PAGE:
How Lidar and Sonar Can Help Manage Icebergs
A tool called the Smart Ice Management Systems (SIMS) uses lidar and sonar to profile icebergs for oil and gas companies working on the open ocean.
Ever since a certain traumatic event concerning a famous ship and a large block of floating ice in the North Atlantic in 1912, humanity has had a special neurosis about collisions with icebergs.
If you work in the northern seas, icebergs can be a distinct concern, threatening life and livelihood. They are large, oddly shaped, contain more mass under the water than above, and are often unpredictable. Oil and gas companies that explore and drill in remote locations have to contend with icebergs that could collide with their production platforms, moored drilling units or underwater infrastructure like pipelines and wellheads. It’s wise to never underestimate the type of damage that a massive, moving block of ice can do.
Iceberg towing is the practice of moving an iceberg away from where humans are working by casting a net around it and tugging it to a different location with a ship. Seems like a simple concept, but iceberg management can be quite complicated, made more difficult by the fact that teams often do not know the underwater shape and mass of the iceberg they want to move.
A team of researchers from C-Core, a Canadian environmental engineering company working out of the Grand Banks of Newfoundland, built a decision support tool called the Smart Ice Management System (SIMS) that can be deployed from a boat to map the visible and subsurface shape of an iceberg and help teams decide how to move it.
Sonar and Lidar: Working Together
SIMS consists of two primary pieces of hardware: a subsurface multibeam sonar unit attached to a hydraulic pole that can be dropped in the water; and a lidar system on the deck of the boat. By attaching the multibeam sonar system—a R2 Sonic 2026—to a retractable hydraulic pole, researchers can map the underwater portion of an iceberg from a 90° angle, a sideways orientation as opposed to downwards, which would point towards the seafloor. Both the sonar and the lidar system—a Teledyne Optech Polaris LR—are paired to an Applanix POS MV Wavemaster inertial navigation system.
A ship equipped with SIMS profiles an iceberg by circumnavigating around it twice, a process that takes about 15 to 30 minutes, depending on the mobility of the vessel and size of the iceberg. Data is acquired with commercial surveying software paired with a simple user interface, developed specifically for SIMS, so that it can be operated by the ship’s crew as opposed to trained surveyors.
The initial field programs for iceberg profiling with SIMS were conducted in 2018 and 2019 off the coast of Newfoundland and Labrador. About 150 icebergs were measured between the two trips, providing a significant database of high-quality 3D profiles.
Acting on Iceberg Data
Icebergs are not stationary objects. They drift and rotate in the water with six degrees of freedom (three rotational and three translational). An iceberg traveling 0.5 meters per second can move around 600 meters in 20 minutes. Thus, when profiling an iceberg there is often quite a bit of noise in the data that needs to be cleaned up, which C-Core does with its own algorithms.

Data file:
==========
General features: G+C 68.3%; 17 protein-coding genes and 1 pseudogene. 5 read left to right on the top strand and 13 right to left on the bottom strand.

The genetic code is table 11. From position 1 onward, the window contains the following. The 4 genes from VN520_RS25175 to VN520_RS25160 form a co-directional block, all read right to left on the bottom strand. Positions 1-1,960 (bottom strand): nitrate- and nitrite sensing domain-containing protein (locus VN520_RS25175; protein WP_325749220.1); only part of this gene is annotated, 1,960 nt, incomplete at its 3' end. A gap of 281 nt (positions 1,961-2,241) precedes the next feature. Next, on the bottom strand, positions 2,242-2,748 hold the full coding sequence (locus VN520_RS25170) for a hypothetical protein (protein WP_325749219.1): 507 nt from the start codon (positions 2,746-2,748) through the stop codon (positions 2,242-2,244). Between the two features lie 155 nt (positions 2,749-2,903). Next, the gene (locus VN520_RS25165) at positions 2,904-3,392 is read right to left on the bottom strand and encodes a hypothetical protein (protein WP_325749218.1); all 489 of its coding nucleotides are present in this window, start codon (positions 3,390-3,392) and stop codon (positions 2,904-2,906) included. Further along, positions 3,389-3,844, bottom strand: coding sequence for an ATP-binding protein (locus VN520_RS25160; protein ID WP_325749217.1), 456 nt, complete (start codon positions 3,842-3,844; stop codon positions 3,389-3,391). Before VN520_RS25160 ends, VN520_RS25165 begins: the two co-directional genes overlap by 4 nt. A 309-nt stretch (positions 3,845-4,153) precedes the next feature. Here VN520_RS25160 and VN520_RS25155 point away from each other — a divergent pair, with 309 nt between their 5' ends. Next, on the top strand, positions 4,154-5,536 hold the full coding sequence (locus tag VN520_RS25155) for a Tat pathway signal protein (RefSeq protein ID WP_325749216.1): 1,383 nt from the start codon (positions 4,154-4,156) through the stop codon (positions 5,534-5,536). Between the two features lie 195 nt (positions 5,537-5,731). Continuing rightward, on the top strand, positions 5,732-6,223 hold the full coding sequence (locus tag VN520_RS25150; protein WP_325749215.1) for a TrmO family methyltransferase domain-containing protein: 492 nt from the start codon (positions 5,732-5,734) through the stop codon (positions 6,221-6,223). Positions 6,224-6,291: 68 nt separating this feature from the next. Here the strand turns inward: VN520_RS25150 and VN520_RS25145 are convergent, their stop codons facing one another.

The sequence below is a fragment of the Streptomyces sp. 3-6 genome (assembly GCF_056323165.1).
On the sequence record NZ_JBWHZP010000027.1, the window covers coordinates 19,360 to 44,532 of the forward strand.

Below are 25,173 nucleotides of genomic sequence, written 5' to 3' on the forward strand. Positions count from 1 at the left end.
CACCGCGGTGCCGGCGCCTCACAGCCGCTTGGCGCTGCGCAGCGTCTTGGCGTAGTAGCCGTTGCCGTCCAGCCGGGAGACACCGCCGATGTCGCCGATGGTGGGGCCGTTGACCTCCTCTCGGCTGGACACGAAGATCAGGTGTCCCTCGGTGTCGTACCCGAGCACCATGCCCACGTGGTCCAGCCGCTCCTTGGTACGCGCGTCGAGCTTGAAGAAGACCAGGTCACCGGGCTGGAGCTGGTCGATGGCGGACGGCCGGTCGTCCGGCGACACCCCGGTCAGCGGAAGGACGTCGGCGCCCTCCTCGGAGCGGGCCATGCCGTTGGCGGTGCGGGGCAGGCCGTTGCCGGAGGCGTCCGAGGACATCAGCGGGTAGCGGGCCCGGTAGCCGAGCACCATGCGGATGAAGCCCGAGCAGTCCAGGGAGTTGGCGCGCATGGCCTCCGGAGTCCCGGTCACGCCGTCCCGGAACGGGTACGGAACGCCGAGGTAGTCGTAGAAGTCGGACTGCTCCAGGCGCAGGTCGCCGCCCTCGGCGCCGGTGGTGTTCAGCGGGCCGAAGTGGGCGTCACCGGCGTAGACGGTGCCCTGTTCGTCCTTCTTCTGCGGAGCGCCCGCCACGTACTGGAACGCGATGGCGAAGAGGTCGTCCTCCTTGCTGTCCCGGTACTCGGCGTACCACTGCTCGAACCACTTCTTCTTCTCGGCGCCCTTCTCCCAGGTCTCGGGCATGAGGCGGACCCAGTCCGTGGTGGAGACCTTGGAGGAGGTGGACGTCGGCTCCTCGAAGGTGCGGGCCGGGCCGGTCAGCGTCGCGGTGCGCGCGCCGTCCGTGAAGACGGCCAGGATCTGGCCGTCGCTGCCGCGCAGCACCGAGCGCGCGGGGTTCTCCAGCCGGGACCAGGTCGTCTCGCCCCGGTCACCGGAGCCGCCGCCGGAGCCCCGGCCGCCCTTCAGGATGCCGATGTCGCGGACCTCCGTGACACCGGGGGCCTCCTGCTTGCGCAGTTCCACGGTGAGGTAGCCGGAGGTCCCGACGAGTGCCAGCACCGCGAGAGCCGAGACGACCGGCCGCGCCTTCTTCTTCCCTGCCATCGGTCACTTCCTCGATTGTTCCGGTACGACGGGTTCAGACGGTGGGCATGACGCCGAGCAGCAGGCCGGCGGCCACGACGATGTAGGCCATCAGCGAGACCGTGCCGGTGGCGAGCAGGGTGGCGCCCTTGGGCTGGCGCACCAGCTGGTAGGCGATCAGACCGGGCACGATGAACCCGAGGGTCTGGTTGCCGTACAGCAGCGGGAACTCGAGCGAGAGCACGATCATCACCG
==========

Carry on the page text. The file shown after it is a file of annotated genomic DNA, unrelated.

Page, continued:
Iceberg towing can be an inefficient process. According to the Program of Energy Research and Development’s Comprehensive Iceberg Management Database, 38 percent of iceberg towing attempts result in rope slippage events, and 10 percent result in the iceberg rolling. Slippage or rolls can cause significant delays while nets and ropes are retrieved and untangled. Tools like SIMS can be used to help mitigate that kind of effort. For instance, SIMS can help identify the stability of the iceberg in order to assess which direction it can be safely towed. SIMS can also help determine how to fasten the net to an iceberg, avoiding trouble spots that could cause slippage.
SIMS provides a tool to determine how dangerous an iceberg can be to an approaching ship or a stable platform.
“Without any information on the below water geometry, it is difficult to determine the contact location on the structure (e.g., shaft or caisson for a stepped shape gravity-based structure) should an impact occur,” researchers wrote in The Journal of Ocean Technology.
It’s also helpful to have a general idea of where an iceberg is going. SIMS has a forecast tool used to predict where an iceberg will drift in the water. This can often be a difficult task, given that icebergs have complex geometries and the situations on the water can change (such as water current and wind speed) can change frequently. By using the iceberg profile data from SIMS, data points such as shape, mass, volume and draft (the distance between the waterline and the deepest point of the iceberg) can be added to drift forecasts, helping to improve accuracy.
“In the model, the currents and winds are forced against a two-dimensional projection of the iceberg,” the researchers wrote. “Average results for the forecast iceberg position versus observed at 24 hours show approximately a 20 percent decrease in positional error when iceberg profiles are incorporated into the drift model as opposed to using estimated iceberg draft and mass.”
Increased Efficiency and Safety
Understanding how an iceberg will act in the open water or when being towed will make it safer for people to work near them, whether on ships or moored platforms. Data from SIMS also allows for iceberg towing ships to be more efficient, which can help save many hours of frustrating work.
The next steps for SIMS will be to speed up the data processing and cleaning algorithms, to help make faster and more informed decisions when managing icebergs. C-Core is also developing a method to deploy the multibeam sonar tool through a ship’s hull so the hydraulic pole does not affect the operations of the vessel.